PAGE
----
Study Guide

Little Bee (The Other Hand) Transformation

By Chris Cleave

Transformation

I made myself undesirable. I declined to wash, and I let my skin grow oily. Under my clothes I wound a wide strip of cotton around my chest, to make my breasts small and flat. (1.37)

Little Bee hides her beauty and femininity to avoid being raped, which seems to be a distinct possibility in the detention center.

Because this is what I did that place, to remind myself I was alive underneath everything: under my steel toe caps I wore bright red nail varnish.  (1.32)

Little Bee's toe painting is a means of preserving the identity that is being destroyed by her experiences over the past two years in the detention center. This touch also hints at her yearnings for normal teenage girl experiences.

And this woman they released from the immigration detention center, this creature that I am, she is a new breed if human. There is nothing natural about me. I was born – no, I was reborn – in captivity. (1.34)

These lines suggest that Little Bee feels negatively transformed by the detention center process, and by the experience of being locked up for two years, never seeing the outside world (we don't blame her). She feels freakish and unnatural, as if she's the product of some bizarre experiment.

[…] I ask you right here please to agree with me that a scar is never ugly. That is what the scar makers want us to think. But you and I, we must make an agreement to defy them. We must see all scars as beauty. […] Because take it from me, a scar does not form on the dying. A scar means, <em>I survived.</em> (1.39)

Little Bee asks us to enter into this pact as she observes the scars covering what she can see of Yevette's body. She wants us to try to find beauty in the human body transformed by scars. Do you agree with her perspective? Did it help you when you were reading the novel?

It started on the day we met Little Bee, on a lonely beach in Nigeria. The only souvenir I have of that first meeting is an absence where the middle finger of my left hand used to be. (2.15)

Sarah is physically and psychologically transformed when she lifts that machete and chops off the middle finger of her left hand. What are some of the ways it changes her? Does it make her a better person?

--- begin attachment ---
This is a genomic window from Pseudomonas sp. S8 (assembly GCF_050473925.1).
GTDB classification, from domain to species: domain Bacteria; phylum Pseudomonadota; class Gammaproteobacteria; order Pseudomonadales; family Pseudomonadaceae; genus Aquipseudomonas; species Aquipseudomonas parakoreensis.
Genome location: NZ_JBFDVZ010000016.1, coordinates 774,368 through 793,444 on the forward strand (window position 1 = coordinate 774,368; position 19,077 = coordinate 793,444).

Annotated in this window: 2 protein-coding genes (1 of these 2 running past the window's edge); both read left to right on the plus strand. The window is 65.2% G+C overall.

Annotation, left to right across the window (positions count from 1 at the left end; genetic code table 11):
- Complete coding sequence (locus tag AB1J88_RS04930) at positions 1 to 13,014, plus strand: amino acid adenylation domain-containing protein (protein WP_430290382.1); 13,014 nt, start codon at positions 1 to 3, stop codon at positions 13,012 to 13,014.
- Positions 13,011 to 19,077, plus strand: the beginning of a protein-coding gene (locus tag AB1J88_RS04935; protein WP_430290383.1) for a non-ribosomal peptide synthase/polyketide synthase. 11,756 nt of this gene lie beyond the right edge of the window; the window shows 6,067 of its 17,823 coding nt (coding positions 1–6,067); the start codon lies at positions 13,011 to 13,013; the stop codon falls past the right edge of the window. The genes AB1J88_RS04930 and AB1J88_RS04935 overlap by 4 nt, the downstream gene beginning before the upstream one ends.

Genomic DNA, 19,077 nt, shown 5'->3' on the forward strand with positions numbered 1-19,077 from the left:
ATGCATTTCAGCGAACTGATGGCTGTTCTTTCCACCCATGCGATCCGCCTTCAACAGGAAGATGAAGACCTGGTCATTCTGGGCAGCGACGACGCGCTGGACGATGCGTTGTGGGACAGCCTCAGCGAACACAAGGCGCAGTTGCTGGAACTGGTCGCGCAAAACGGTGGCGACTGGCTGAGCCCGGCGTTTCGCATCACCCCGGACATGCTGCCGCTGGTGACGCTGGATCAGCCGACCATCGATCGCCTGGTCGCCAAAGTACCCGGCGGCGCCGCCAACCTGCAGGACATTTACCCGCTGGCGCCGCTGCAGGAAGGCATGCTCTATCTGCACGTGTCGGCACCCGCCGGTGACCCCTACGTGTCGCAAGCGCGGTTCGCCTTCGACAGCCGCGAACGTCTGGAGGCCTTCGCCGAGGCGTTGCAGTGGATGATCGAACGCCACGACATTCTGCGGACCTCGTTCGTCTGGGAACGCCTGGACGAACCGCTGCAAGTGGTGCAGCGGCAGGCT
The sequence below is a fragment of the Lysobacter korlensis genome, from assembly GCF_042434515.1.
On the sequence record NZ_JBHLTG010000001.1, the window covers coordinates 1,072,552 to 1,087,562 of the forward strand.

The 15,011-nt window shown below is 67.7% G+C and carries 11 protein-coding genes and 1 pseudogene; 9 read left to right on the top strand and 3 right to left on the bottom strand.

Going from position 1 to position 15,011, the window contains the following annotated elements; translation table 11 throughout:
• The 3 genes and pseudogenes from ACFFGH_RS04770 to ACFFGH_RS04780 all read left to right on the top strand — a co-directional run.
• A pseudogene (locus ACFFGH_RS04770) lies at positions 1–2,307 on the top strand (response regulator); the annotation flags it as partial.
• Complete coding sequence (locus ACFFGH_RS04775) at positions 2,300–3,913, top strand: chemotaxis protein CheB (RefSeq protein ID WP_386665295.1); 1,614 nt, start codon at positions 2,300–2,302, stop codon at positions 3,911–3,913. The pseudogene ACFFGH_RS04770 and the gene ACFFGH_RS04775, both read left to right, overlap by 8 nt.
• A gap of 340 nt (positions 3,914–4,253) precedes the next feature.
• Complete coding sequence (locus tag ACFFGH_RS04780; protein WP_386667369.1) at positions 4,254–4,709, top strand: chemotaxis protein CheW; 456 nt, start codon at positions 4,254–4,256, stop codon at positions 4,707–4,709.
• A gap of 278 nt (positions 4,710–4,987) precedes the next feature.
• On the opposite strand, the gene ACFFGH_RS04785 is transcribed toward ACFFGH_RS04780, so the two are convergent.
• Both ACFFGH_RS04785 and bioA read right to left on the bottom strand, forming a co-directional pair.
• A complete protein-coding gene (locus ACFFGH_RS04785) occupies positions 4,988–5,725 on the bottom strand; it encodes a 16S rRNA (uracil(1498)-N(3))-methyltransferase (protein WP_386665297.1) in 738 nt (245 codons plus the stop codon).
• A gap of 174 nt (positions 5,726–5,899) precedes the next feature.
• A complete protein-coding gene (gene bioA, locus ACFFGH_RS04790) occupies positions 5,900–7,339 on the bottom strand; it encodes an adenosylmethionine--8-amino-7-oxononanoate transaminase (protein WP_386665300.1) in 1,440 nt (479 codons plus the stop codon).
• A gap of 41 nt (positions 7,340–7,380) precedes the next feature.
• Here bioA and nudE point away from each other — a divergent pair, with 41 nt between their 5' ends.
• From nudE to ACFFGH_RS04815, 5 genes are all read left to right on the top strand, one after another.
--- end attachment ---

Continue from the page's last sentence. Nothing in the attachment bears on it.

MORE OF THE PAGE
I realized: this is what you can do for her, Little Bee. You can <em>understand.</em> (7.32)

Little Bee helps Sarah positively transform her life by being utterly non-judgmental of Sarah and the choices she makes. In this case, Little Bee is being understanding about Sarah's relationship with Lawrence, and Sarah's need to take a mid-morning nap.

"My principle is that I love Sarah. […] I'll do anything to keep Sarah. <em>Anything</em>, do you understand?" (7.104)

Lawrence sees Little Bee as a distinct threat to his relationship with Sarah. Why? Do you see Little Bee as a threat to the relationship?

<em>Words are nothing. The person I am is the person you saw on that beach. He knows where to put the commas, but he wouldn't cut off one finger to save you.</em> (7.170)

This is what Little Bee remembers Andrew telling her before he hangs himself. Andrew, who has built his life around words, has found himself in a place where words are ineffectual. This transformation is tragic for him.

"I is going to take off mine Batman costume now." (11.244)

Charlie's transformation from Batman back to little boy is completed in this moment on the beach in Nigeria.

[…] and I cried with joy when the children all began to play together in the sparkling foam of the waves that broke between worlds at the point. (11.249)

The imagery in this ending moment – sparkling foam on breaking waves – suggests that a natural transformation is taking place there on the beach. The scene strikes us as one of innocence, in which the children of two very different worlds are coming together as one. Although Little Bee, Charlie, and Sarah are possibly in danger, it's still in sharp contrast to the other beach scenes featured in the novel. Here the beach seems at least partially transformed back to a place of joy.

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